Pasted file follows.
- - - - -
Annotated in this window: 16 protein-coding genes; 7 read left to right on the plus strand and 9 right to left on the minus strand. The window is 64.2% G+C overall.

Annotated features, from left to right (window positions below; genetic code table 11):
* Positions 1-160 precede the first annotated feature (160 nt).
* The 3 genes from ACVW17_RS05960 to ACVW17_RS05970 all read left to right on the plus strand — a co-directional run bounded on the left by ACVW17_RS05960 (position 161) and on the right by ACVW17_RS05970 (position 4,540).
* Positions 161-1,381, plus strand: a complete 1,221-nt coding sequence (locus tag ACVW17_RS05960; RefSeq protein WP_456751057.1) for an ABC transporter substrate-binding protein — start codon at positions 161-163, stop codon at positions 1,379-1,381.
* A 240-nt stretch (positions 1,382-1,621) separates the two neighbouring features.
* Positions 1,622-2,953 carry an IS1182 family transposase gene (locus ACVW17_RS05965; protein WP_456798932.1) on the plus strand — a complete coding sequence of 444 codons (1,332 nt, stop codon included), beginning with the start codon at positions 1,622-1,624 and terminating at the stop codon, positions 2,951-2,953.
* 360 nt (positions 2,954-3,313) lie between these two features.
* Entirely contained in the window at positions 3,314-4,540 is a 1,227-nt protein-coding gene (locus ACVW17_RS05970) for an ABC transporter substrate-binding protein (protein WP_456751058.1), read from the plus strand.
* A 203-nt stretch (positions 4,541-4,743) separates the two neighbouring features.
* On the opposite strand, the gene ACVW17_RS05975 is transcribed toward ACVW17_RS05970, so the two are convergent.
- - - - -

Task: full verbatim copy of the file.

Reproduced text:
Annotated in this window: 16 protein-coding genes; 7 read left to right on the plus strand and 9 right to left on the minus strand. The window is 64.2% G+C overall.

Annotated features, from left to right (window positions below; genetic code table 11):
* Positions 1-160 precede the first annotated feature (160 nt).
* The 3 genes from ACVW17_RS05960 to ACVW17_RS05970 all read left to right on the plus strand — a co-directional run bounded on the left by ACVW17_RS05960 (position 161) and on the right by ACVW17_RS05970 (position 4,540).
* Positions 161-1,381, plus strand: a complete 1,221-nt coding sequence (locus tag ACVW17_RS05960; RefSeq protein WP_456751057.1) for an ABC transporter substrate-binding protein — start codon at positions 161-163, stop codon at positions 1,379-1,381.
* A 240-nt stretch (positions 1,382-1,621) separates the two neighbouring features.
* Positions 1,622-2,953 carry an IS1182 family transposase gene (locus ACVW17_RS05965; protein WP_456798932.1) on the plus strand — a complete coding sequence of 444 codons (1,332 nt, stop codon included), beginning with the start codon at positions 1,622-1,624 and terminating at the stop codon, positions 2,951-2,953.
* 360 nt (positions 2,954-3,313) lie between these two features.
* Entirely contained in the window at positions 3,314-4,540 is a 1,227-nt protein-coding gene (locus ACVW17_RS05970) for an ABC transporter substrate-binding protein (protein WP_456751058.1), read from the plus strand.
* A 203-nt stretch (positions 4,541-4,743) separates the two neighbouring features.
* On the opposite strand, the gene ACVW17_RS05975 is transcribed toward ACVW17_RS05970, so the two are convergent.